From Sydney, Canberra is 3-4 hours drive. A tour of the national capital will generally include the Parliament House and the War Memorial, national icons both. You simply got to have a photo taken there, just as any visitor of Sydney would have one with the Opera House or the Harbour Bridge. When time permits, Cockington Garden becomes part of the itinerary, and yes, Questacon.
The National Science and Technology Centre in Canberra.
Questacon is the National Science and Technology Centre located at King Edward Terrace, Parkes, ACT. While the building is beautiful and impressive, it is not as iconic as the Parliament House which everyone immediately associates with Canberra. It is, however, proven to be a place every kid would love. For this reason, any visit to Canberra with kids in tow should put Questacon as the last in the itinerary for the day, otherwise set aside an entire day just for Questacon. It is not really a very huge place, but it has engaging exhibits and interactive artifacts that even adults can get very amused.
RoboQ, the robot thespian, will welcome you at Questacon.
At the Questacon lobby, you will be greeted by a talking robot. You can ask this robot questions, you can make it move according to a series of instructions you can define, and it can even be made to quote lines from popular movies. Overhead, you can see a gigantic DNA helix.
Questacon is a place for fascination, learning, and fun for everyone, young and not-that-young alike.
Mini-Q is an area very popular with little kids. Children can play with water, from scientific contraptions using levers and pulleys to pretend fishing and other waterworks. Don't worry, waterproof aprons are provided so chances of getting clothing wet are smaller. It also has the usual netted play maze, where kids can climb, crawl and slide. There is a construction site where kids get to play out roles in a hard hat area, and vintage cars with a pretend gas station. A pretend bakery which includes aprons and play sets, as well as a pretend vet clinic complete with doctor's tools and soft animals are perfect for pretend play. Half day in this section alone is usually not enough for the kids.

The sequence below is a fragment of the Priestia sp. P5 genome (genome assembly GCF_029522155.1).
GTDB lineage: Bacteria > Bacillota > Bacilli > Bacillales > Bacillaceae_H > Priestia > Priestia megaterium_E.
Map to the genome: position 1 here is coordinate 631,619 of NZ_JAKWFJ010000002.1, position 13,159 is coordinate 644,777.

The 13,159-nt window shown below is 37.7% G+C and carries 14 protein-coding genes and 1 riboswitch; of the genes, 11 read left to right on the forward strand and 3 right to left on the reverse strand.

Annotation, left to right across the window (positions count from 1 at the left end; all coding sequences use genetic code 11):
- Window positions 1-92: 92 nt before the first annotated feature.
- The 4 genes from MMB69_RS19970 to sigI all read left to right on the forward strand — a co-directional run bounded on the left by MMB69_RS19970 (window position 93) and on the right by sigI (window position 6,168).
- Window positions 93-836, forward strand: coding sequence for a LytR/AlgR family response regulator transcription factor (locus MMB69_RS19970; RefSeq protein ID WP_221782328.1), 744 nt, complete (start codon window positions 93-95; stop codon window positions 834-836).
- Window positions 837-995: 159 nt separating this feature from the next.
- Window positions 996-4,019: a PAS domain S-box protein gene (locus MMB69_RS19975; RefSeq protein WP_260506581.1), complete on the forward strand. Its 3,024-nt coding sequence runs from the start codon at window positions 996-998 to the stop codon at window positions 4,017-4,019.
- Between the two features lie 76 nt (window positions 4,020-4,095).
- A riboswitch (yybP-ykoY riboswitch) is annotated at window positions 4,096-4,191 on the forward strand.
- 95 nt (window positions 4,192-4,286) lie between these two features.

Kids' imagination soar in MiniQ pretend play and scientific tool setup.
Another section, called Excite, is just as amusing. You can play a four-way air hockey with your mates (or with the other patrons and make new friends) or play with a robot! You get to send fabric through an air tube which makes up a complex network, or hear your pulse through drum beat.
You get to play air hockey with a robot and many more at ExciteQ.
There is so much to see, experience, and discover at Questacon. The thermal palm scanner near the cafe has beckoned even grown ups. There's only so much that can be written about it, but the one thing I am certain is that my daughter has kept coming back to Questacon, each visit as interesting as the previous ones, and we always have to allocate at least day for it.
Sculpture at the Questacon grounds pay tribute to Australian sportsmen and sportswomen.
Tickets at Questacon cost $23 for adults, $17.50 for children, and $70 for families, but since we're a member of Sydney's Powerhouse Museum, we're entitled to reciprocal benefits, which means unlimited free entry to that place which every kid would love, the National Science and Technology Centre in Canberra. It may be a long drive from Sydney, but weekend visits are always worth it.